Margaret & the art of Ndebele women

When a woman meets a group of women, all of them creative, only good things can result from this experience.

It´s the case of the photographer Margaret Courtney-Clarke and her photo documentary about the art of Ndebele women.

Based in West Africa, these women use vernacular art to enhance traditional architecture by painting them by hand using linear elements and “traditional design concepts borrowed from their ancestors“.

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For Margaret Courtney-Clarke, the objective of African Canva work is:

My objective in this work is to document an extraordinary art form – vernacular art and architecture in West Africa – that is not transportable and therefore not seen in museums around the world. It is an attempt to capture the unseen Africa, a glimpse into the homes and into the spirit of very proud and dignified peoples. In much the same way as I photographed the art of Ndebele women, I have drawn on my personal affinity for the art itself, for methods, design and form, rather than the socio-anthropological or political realities of a people or continent in dilemma. These images portray a unique tradition of Africa, a celebration of an indigenous rural culture in which the women are the artists and the home her canvas. Margaret Courtney-Clarke, 1990

Watch the pictures here.

Is Craftivism bringing social change? Julia Feliz says no

Julia Feliz made a very interesting point about the limitations Craftivism has a way to bring social change, the real one. She also pointed out another issue I´ve never think about, craftivism comes mostly from white women, for she, the opressors side.

I understand many of the points she shared. We need to rethink and reevaluate the impact of craftivism actions. I guess if for Julia, craftivism is only a self-strategy to feel proud of your humanity and creativity.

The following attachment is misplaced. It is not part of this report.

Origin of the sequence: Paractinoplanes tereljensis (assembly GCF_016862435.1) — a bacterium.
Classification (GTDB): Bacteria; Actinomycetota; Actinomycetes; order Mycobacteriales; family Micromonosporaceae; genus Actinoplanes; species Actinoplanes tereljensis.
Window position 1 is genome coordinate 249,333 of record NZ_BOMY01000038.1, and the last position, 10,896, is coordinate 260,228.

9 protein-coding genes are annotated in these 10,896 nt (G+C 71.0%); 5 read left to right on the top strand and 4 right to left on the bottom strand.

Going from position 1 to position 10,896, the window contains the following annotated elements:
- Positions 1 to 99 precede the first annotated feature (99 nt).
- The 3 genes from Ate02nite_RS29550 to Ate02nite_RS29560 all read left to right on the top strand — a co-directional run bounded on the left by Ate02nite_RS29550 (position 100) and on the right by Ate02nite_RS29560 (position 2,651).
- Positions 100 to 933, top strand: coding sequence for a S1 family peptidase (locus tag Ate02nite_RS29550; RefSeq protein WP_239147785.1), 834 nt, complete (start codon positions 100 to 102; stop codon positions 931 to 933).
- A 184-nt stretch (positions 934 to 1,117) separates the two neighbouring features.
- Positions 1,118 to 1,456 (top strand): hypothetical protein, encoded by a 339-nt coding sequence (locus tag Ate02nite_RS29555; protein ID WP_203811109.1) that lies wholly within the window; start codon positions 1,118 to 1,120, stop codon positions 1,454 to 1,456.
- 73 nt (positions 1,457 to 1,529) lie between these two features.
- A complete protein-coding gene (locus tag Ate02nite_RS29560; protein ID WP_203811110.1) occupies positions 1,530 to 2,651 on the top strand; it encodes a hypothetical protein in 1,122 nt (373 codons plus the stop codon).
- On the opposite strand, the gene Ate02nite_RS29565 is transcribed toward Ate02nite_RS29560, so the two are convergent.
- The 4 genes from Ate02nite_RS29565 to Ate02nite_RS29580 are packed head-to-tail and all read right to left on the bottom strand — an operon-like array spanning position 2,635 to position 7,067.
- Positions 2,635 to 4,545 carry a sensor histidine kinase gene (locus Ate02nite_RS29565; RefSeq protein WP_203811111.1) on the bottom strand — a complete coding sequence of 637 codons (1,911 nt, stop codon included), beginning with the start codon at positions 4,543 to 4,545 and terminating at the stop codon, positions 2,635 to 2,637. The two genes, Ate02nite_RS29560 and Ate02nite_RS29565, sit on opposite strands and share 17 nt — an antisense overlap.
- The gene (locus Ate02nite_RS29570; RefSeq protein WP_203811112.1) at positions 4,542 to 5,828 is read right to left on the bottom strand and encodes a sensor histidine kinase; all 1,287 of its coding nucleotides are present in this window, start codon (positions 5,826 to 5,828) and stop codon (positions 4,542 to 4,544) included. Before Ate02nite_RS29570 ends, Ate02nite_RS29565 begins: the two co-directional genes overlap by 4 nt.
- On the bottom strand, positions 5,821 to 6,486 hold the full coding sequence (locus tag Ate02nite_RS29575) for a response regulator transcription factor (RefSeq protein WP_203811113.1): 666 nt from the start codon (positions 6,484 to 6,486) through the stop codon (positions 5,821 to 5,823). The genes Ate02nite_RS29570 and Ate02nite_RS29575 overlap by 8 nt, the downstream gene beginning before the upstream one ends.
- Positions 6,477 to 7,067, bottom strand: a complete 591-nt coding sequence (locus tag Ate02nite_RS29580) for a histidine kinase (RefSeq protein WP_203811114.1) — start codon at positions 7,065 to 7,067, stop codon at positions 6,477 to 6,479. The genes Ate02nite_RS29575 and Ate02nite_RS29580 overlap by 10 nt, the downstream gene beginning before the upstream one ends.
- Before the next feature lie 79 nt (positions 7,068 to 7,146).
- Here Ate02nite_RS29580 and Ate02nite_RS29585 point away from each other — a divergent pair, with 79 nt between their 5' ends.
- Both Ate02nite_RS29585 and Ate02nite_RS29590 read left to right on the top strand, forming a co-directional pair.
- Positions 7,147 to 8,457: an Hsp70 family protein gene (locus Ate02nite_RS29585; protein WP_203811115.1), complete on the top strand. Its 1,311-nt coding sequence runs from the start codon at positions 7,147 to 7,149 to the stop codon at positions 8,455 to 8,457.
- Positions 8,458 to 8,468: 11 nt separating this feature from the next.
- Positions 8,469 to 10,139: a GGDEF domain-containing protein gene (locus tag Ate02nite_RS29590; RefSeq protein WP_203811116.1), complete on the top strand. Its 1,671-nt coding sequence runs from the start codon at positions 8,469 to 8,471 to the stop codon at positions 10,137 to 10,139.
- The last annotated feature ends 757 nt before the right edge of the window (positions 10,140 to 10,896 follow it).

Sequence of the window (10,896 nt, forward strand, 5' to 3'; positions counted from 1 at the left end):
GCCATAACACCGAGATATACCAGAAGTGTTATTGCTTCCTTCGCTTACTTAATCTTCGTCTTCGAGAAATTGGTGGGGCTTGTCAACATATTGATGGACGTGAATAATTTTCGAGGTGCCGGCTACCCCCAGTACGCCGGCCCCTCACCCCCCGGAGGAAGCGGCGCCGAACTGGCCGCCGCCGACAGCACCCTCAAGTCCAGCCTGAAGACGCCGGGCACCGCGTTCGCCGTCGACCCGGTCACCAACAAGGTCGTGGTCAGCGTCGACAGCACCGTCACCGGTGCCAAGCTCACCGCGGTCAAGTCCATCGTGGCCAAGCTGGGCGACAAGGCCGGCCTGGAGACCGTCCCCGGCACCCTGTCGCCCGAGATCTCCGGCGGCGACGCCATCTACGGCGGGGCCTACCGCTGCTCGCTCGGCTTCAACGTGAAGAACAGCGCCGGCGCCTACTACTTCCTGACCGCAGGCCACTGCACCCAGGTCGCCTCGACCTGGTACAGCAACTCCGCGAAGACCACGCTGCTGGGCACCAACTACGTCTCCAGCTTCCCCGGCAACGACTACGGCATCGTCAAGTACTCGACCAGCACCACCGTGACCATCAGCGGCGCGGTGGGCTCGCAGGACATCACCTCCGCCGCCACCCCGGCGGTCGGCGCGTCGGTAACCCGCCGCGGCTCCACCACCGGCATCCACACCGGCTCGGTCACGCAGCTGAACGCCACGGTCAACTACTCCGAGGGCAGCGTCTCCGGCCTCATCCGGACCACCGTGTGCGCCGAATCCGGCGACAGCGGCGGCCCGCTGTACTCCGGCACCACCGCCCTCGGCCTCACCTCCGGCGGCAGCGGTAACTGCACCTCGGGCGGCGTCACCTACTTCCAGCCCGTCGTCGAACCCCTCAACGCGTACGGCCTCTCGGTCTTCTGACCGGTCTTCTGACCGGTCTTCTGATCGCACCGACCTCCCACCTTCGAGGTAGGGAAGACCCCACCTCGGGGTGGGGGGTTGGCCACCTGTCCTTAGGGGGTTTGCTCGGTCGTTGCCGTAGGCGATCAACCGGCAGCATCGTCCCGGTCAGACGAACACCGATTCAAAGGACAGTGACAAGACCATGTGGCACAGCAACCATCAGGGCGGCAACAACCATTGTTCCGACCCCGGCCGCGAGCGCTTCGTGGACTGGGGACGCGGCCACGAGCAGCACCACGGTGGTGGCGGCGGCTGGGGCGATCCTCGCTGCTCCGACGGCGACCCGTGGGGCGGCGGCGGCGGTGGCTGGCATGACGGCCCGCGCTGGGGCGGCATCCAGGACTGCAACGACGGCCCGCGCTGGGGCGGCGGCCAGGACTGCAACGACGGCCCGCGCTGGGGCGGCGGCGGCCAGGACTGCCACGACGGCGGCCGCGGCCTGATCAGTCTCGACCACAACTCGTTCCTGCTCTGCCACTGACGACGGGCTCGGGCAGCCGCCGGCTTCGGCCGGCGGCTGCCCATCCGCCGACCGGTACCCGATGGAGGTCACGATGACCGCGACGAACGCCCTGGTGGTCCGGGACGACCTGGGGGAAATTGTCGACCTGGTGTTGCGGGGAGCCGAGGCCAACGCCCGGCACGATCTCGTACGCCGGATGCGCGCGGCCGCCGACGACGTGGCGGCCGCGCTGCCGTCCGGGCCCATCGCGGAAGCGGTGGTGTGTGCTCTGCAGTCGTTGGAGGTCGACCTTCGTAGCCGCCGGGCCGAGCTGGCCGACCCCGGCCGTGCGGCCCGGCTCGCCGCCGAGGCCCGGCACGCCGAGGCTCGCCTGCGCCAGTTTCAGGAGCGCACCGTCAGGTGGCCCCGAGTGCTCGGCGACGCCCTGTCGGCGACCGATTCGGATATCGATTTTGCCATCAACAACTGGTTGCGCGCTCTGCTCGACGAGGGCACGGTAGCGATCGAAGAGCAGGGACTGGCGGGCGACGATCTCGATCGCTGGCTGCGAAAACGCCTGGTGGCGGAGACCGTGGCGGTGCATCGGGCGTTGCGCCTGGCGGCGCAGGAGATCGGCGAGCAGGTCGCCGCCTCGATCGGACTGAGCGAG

Honestly, I don´t think so.

After years of experience working in the field of development and social change, I think there is space for every kind of activism. The one who promotes and stands for human rights, by using different instruments: crafts, banners, protests, occupations, etc. Or the one who is involved in a long -term perspective and implements concrete actions, let´s say projects on capacity building, advocacy, education, and a long etc. Both ways are rigth and both ways bring change in a way. And this is what Craftivism tries to do so, as this research looks for. In this case, crafts are only a language, an instrument.

An open approach to craftivism that involves both ways of looking for a better world. We migth add the individual one, because our daily choices are also political acts (bying natural textiles, buying from local and avoinding companies abusing labour rights, using public transport, and much more…). But let´s focus on the issue.

Betsy explained very well, and has always prioritise this point of view in her webpage as you can see if you read all her work.

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By brinding concrete change in people´s live or by raising awareness on others. Both are necessary and both are relevant. For me the pussyhat movement was a wonderful way of saying – here we are!.